The most successful audit projects are those in which the client and Internal Audit have a constructive, collaborative working relationship. Our objective is to have client involvement at every stage so our audits meet the client’s expectations and add value to operations.
Although every audit project is unique, the audit process is similar for most engagements. Most audits have four phases:
Once an audit is assigned, the client is notified via a notification letter. The purpose of the notification letter is to make the client aware that an audit will be occurring and to give a broad objective.
The first step of client involvement is the entrance conference. During the entrance conference, we work with the client to refine the audit objective and we discuss the timing and scope of the project. This initial contact with the client is important because it is at this time that the general course of the audit is set. Clients are encouraged to discuss any concerns they have related to the audit objective. We will attempt to address the client’s concerns during the audit. Either before or during the entrance conference, requests are made for department or functional unit information (i.e., organization charts, relevant policies, etc). Finally, we will ask operating management to identify a point of contact to work with the assigned auditors.
Setting the scope of the review is the next step. A walk-through or preliminary assessment of operations is usually a component of the planning process. At this time, we obtain an overall understanding of operations, and the scope and audit program are set based on risks identified during the planning phase. The audit program outlines the audit steps that will be used to achieve the audit objective. Fieldwork begins once the audit program is written.
Fieldwork usually encompasses testing of transactions, interviews, and observations. We will communicate areas noted for improvement during fieldwork. During this phase, the auditor tests the controls identified during the planning phase to determine if they are operating properly. Generally, we do not hold comments until the end of the review; in fact, discussion should occur with the audit clients to determine the most practical and workable means to address deficiencies or areas of non-compliance identified throughout the review. By the time we draft the report, nothing should be a surprise to the department.
Once fieldwork is completed, a report is drafted, and we will have an exit conference with the unit's management to explain observations and discuss an agreed upon corrective action plan that will become part of the final audit report. These management corrective actions will be specific and actionable and will include target dates for implementation. During the exit conference, it is important that the department and Internal Audit agree on a reasonable corrective action and the time line for implementation. Once agreed upon, we issue and distribute the final report to appropriate operating management, executive management, and the Board of Trustees. The Audit Committee of the Board of Trustees reviews all audit reports during committee meetings.
The Follow-Up Process
After the final report is issued, we track action plans for each comment in our audit system. Within a reasonable time of the implementation date, the department will receive a request to provide an update and possibly substantiating evidence to Internal Audit regarding their progress on implementing the action. Spreadsheets, narratives, system implementation progress reports, etc, are usually good resources to support corrective actions taken. Some actions can be closed by providing documentation, some will require a meeting with Internal Audit, and others may require testing of the new process.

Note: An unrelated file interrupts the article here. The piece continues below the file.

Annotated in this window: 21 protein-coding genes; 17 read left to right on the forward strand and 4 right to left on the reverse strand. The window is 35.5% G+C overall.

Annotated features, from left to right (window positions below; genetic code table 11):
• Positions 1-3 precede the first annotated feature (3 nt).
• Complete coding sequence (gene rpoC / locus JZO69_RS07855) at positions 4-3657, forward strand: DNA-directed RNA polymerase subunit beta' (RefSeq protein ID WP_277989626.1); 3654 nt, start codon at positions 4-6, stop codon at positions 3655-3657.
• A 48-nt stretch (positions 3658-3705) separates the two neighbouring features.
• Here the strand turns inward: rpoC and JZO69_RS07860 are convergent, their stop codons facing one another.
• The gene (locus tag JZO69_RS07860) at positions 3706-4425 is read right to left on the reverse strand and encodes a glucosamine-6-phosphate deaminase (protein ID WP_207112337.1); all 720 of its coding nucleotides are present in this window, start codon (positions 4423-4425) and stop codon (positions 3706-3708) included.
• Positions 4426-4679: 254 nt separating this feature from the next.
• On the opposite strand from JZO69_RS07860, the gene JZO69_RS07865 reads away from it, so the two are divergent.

Based on the information received or results of additional transaction testing, the auditor assigns one of the following statuses to each comment:
- Implemented: The comment has been addressed by implementing the original corrective action, or the comment has been addressed by implementing an alternate corrective action.
- In Progress: The corrective action has been initiated but is not complete, or the comment has not been addressed but the auditor believes that the department fully intends to address the concern.
- Not Implemented: Management has assumed the risk of not addressing the comment.
- Withdrawn: The comment no longer exists because of changes in the department’s processes.
Internal Audit will continue to follow-up on audit recommendations with a status of In Progress. Executive management and the Board of Trustees receive semi-annual follow-up reports.
Internal controls are processes established by management designed to provide reasonable assurance that the organization achieves its objectives regarding effectiveness and efficiency of their operations; reliability of financial reporting; and compliance with applicable laws and regulations.
Examples of internal controls:
- Providing written policies and procedures.
- Requiring proper management review and approvals.
- Separating incompatible duties.
- Conducting reconciliations and verification's.
- Maintaining adequate documents and records.
- Physically controlling assets and documents.
- Providing independent checks on performance.
Internal controls are tools that help ensure that operations are conducted according to plan. Management should be attuned to changes that may cause the effectiveness of a control to be diminished. When this occurs, management should consider altering existing controls or creating additional controls to protect against loss.